She hung around the office so much that the three got used to each other, and she was there when the real secretary quit. As phones continued to ring and the partners were busy yelling at each other, Rochelle  started answering. Soon she became the new secretary, peacekeeper, and real manager.

David Joins Finley and Fig

Back to David, who at almost five o’clock is passed out at the bar. Abner wakes him up, tells him it’s time to leave and go home, and puts him in a cab. But David doesn’t want to go home and face his wife. When he sees an ad on the side of a bus for Finley and Figg he tells the cab driver to take him there.

Shortly after that a disheveled David Zinc walks into the office of Finley and Figg. He says he loves the place and want to work there. When asked why he left his corporate job he says, “let’s just say I hate the work, hate the people I work with, and hate the clients.”

Rochelle opines he should fit right in at Finley and Figg. Over Oscar’s objections, they let him stay to see how things will work out.  Around eight Wally calls Helen Zinc to come get David. She proves to be fairly understanding — at least enough to wait until he sobers up before they really talk.

My Opinion and Recommendation

I love the way Grisham brings the most unlikely people together. David had a Harvard education and impeccable law credentials. He had been on the path to a partnership in the large firm of Rogan Rothberg. Finley and Figg was a two-bit ambulance chasing firm. Finley and Figg had felt no need or desire to add another lawyer, but David makes an offer to work at a price they could afford,  on a trial basis.

David joined the firm just before Finley and Figg were on the verge of what Figg considered their ticket to wealth —  a class action suit against a large pharmaceutical company.   David becomes the ethical voice of reason in the firm. He gets stuck with the dirty work and gets paid little for it.  Watching these unlikely characters interact as each meets his own goals makes this book  fun to read.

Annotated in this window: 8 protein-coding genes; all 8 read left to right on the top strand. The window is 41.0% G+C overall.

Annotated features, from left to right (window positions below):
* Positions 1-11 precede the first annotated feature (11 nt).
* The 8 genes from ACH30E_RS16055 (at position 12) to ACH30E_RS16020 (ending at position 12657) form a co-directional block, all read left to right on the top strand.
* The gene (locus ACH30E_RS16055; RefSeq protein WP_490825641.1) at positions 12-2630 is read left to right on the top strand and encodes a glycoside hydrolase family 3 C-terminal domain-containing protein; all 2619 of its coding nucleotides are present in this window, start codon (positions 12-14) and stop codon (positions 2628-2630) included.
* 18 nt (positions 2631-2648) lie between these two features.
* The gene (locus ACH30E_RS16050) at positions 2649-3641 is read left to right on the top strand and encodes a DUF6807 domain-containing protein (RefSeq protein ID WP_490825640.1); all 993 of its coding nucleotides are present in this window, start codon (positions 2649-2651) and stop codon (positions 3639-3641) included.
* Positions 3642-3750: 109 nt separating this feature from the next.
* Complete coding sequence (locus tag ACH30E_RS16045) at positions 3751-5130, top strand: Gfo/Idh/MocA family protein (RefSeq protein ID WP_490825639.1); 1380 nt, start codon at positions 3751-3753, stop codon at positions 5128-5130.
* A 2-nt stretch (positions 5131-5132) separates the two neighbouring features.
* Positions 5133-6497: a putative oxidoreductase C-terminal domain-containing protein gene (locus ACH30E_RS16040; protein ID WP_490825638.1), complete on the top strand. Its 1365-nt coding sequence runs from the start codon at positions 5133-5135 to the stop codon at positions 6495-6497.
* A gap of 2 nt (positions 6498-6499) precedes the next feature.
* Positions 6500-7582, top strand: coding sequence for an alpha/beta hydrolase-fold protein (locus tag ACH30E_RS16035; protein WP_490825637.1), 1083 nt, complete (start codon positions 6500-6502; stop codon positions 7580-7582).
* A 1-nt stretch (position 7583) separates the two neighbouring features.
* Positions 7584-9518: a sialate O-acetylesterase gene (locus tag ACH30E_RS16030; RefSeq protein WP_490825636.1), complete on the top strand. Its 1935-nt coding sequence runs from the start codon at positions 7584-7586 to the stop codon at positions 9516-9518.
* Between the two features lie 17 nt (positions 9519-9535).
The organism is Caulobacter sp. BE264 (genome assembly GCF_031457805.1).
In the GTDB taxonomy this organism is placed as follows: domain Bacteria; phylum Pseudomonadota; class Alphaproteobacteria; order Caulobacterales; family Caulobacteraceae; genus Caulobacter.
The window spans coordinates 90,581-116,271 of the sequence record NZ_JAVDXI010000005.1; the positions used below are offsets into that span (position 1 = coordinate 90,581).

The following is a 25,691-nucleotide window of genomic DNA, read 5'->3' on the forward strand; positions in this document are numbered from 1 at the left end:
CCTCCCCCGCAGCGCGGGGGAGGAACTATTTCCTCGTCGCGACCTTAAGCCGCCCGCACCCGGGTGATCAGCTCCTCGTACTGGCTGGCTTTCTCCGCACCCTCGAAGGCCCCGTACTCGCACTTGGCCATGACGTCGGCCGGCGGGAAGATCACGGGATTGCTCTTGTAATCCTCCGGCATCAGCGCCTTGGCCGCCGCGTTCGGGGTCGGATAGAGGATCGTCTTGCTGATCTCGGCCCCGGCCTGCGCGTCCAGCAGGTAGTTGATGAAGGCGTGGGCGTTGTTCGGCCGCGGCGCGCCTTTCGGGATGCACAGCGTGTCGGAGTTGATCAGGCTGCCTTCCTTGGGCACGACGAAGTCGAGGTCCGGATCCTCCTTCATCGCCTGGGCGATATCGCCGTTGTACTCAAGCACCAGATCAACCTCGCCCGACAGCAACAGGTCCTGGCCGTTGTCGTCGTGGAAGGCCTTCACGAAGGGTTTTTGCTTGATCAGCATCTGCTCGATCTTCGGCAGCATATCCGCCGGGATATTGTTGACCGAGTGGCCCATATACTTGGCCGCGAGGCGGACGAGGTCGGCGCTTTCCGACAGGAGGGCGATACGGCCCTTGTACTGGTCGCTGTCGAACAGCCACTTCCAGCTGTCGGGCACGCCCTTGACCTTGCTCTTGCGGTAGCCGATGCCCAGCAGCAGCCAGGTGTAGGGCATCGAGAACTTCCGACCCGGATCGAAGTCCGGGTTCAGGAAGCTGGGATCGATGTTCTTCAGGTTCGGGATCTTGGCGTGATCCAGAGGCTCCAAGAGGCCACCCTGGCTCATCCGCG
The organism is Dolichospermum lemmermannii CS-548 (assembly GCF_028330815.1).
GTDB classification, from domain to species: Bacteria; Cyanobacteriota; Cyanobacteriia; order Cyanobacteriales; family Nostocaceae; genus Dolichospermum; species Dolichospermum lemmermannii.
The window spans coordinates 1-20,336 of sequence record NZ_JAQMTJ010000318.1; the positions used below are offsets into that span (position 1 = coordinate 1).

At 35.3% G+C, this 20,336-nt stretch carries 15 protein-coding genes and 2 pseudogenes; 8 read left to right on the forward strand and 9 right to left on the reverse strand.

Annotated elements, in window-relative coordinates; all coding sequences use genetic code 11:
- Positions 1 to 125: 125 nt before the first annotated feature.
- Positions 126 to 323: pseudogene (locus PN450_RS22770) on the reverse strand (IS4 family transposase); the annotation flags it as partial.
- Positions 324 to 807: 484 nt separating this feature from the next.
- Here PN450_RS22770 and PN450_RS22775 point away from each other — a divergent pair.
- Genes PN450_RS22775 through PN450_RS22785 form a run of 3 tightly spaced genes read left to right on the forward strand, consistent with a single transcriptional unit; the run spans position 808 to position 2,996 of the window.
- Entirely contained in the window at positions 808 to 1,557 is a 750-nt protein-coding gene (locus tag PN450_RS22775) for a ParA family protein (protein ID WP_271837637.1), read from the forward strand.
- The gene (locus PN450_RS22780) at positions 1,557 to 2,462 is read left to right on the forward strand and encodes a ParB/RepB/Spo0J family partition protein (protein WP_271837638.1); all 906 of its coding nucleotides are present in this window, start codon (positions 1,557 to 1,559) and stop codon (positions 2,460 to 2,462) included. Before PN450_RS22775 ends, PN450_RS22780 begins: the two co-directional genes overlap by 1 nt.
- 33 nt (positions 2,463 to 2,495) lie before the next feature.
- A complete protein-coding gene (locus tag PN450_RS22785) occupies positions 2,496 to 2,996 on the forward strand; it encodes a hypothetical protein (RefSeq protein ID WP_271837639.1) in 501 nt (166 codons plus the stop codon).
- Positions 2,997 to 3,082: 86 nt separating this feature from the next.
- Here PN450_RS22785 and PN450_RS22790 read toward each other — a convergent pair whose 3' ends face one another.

I won’t tell you any more. I found the ending very satisfying and consistent with what we might expect of the characters as Grisham portrayed them. You will get to know them well before you are very far into the book.

David discovers he needs to use all his  education and experience his new position. His character and the genuine concern he has for his clients give the book heart. As he saves himself, his presence is a catalyst in saving Figg, Finley, and Rochelle. As in most of Grisham’s books, we see plenty of courtroom drama, and a bit of humor. I highly recommend the book.

 The Litigators: A Novel

You May Also Enjoy these Book Reviews

Legal Thrillers by Mark Gimenez: Does every life matter? Gimenez deals with this theme in many of his books. Though the plots move slowly at first, they soon speed up until you can’t put them down.

Wish Come True: Portrait of a Dysfunctional Family

Review of Cat in a Vegas Gold Vendetta: A Midnight Louie Mystery

I’m a great fan of cats, and I’ve also become hooked on cat mysteries. The Midnight Louie Series by Carole Nelson Douglas is my favorite series in this genre. The human characters are as fascinating as the main cat character, Midnight Louie, a large black tomcat, who by this book in the series has received a vasectomy so he can have his fun without making kittens. How this happened is explained in an earlier book. I have read all the books in this series up to and including this book, and wrote about the series itself in Why I Love the Midnight Louie Series by Carole Nelson Douglas.

I was looking forward to this book because the last one, Cat in an Ultramarine Scheme: A Midnight Louie Mystery (Midnight Louie Mysteries)